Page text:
— Six members of the Pakistan cricket squad in New Zealand have tested positive for COVID-19 and have been moved from managed isolation into quarantine. Two of the cases are deemed historical and four are new but all six players will move to the quarantine arm of their isolation facility. The Pakistan team’s exemption to train while in managed isolation will be withheld until an investigation has been completed. All players were tested four times before their departure from Lahore to New Zealand and were negative on each occasion. Separately, the West Indies squad was also found to have breached protocols while in managed isolation earlier this month. Close circuit television footage showed players mixing in hotel corridors and sharing food, beaching the requirements of their internal bubbles. New Zealand Cricket said that some members of the Pakistani team had contravened protocols on the first day of managed isolation.
— India has extended its restrictions on international flights until the end of the year as coronavirus cases surge in some states and its capital, New Delhi. India’s aviation authority on Thursday said the restrictions will not apply to international cargo flights and those approved under “air bubble” pacts with some countries. Scheduled international passenger services have been suspended in India since March 23. India’s new overall infections have declined steadily after peaking in mid-September. On Thursday, it reported 44,489 new infections, bringing its total confirmed cases to 9.26 million, second behind the United States. Deaths rose by 524 to 135,223. The situation in the capital, however, remains worrying. It recorded 5,246 new cases on Thursday. In an effort to slow the virus, the home ministry has allowed states to impose local restrictions such as night curfews but has asked them to consult before imposing lockdowns at state, district, or city levels.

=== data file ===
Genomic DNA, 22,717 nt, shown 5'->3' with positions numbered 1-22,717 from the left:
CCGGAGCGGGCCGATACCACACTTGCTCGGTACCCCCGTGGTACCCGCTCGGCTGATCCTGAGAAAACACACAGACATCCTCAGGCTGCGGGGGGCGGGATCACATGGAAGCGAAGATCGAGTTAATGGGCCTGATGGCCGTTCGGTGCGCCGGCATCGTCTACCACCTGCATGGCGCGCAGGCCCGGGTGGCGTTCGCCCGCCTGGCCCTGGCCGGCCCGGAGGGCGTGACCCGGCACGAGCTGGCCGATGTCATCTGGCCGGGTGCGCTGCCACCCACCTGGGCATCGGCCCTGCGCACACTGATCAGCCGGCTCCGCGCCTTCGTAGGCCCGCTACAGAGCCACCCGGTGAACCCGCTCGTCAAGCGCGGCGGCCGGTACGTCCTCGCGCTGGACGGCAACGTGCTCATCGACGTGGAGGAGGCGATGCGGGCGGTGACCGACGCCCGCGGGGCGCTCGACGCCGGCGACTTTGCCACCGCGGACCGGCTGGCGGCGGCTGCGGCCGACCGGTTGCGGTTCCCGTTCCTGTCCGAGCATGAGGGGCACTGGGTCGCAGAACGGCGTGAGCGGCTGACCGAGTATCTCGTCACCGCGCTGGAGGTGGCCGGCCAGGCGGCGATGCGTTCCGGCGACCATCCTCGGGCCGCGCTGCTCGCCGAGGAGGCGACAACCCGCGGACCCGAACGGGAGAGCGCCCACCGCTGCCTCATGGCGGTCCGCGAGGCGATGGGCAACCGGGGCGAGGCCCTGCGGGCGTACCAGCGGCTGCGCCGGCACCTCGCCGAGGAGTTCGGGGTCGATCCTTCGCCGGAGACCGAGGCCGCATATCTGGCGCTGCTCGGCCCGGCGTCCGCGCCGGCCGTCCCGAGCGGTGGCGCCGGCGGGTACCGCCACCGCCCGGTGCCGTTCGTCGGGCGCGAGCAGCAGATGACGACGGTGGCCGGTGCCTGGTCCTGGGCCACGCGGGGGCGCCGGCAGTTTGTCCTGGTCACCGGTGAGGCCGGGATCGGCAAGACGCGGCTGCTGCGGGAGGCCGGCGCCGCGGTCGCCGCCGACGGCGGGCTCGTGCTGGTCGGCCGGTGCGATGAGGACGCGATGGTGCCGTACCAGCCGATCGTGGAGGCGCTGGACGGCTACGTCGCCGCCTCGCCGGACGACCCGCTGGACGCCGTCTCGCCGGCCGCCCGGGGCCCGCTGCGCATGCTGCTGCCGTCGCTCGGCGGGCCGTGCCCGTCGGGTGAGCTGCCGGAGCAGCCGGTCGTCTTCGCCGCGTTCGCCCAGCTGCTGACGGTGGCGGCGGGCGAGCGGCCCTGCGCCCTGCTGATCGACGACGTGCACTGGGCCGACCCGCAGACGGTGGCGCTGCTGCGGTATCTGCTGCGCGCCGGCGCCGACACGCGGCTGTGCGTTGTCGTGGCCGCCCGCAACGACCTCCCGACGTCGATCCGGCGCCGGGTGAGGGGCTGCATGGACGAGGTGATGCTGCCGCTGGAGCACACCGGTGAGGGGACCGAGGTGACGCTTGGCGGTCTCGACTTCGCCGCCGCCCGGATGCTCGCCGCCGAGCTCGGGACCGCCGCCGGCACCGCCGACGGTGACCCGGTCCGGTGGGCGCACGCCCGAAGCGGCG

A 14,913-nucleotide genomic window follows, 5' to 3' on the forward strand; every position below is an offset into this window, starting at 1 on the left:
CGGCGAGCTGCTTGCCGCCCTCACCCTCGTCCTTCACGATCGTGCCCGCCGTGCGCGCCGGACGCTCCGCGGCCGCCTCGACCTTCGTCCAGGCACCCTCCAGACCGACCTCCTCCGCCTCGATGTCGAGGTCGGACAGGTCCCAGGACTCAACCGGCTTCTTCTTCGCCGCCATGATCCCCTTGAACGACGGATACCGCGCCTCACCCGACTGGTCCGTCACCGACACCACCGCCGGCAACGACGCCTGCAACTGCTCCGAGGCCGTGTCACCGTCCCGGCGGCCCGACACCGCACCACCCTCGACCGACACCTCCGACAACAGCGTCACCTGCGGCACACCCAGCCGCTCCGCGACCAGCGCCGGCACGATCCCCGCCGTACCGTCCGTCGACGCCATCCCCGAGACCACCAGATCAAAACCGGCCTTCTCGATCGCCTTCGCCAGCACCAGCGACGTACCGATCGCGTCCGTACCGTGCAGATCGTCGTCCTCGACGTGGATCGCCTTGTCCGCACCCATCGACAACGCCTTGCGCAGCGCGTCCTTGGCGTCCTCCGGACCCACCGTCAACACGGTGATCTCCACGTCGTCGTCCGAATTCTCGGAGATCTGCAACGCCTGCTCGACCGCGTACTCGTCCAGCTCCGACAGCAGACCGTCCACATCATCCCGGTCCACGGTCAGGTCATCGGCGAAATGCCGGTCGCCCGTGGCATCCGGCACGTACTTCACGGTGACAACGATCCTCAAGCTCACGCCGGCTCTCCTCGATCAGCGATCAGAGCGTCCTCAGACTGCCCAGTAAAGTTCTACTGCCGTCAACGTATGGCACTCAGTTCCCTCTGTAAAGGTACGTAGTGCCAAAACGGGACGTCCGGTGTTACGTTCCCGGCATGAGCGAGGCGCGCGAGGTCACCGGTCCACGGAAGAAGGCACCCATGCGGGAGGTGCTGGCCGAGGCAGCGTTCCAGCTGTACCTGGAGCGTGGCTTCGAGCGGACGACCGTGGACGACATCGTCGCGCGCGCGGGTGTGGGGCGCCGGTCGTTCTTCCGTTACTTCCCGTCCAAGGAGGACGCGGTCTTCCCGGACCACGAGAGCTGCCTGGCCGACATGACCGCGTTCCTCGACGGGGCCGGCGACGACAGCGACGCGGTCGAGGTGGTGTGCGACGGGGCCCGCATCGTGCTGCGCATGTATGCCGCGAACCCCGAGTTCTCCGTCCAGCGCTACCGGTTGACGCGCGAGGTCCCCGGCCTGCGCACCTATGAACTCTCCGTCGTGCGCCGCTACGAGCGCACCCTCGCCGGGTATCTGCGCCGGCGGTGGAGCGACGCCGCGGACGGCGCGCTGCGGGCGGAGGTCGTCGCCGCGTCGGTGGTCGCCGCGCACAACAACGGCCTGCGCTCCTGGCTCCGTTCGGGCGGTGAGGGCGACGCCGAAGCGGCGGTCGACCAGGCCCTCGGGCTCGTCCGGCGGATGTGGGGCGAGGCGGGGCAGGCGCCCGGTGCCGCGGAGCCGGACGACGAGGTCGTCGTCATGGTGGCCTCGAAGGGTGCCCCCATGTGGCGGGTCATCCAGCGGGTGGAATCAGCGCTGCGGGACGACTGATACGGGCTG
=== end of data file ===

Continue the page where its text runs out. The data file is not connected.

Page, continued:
— Sri Lankan police say 1,123 officers have tested positive for COVID-19 and 2,800 others have been quarantined amid a surge in cases in the capital and its suburbs. Police spokesman Ajith Rohana said Thursday that the 2,800 have been quarantined at their quarters and in quarantine centers. Health authorities have linked the police infections to a cluster of cases centered at the country’s main fish market near Colombo. Sri Lanka has seen an upsurge in the disease since last month, when two clusters emerged — one at a garment factory and the other at the fish market. The confirmed cases from the two clusters grew to 17,934 on Thursday. Sri Lanka’s total confirmed cases reached 21,468 on Thursday, including 96 fatalities.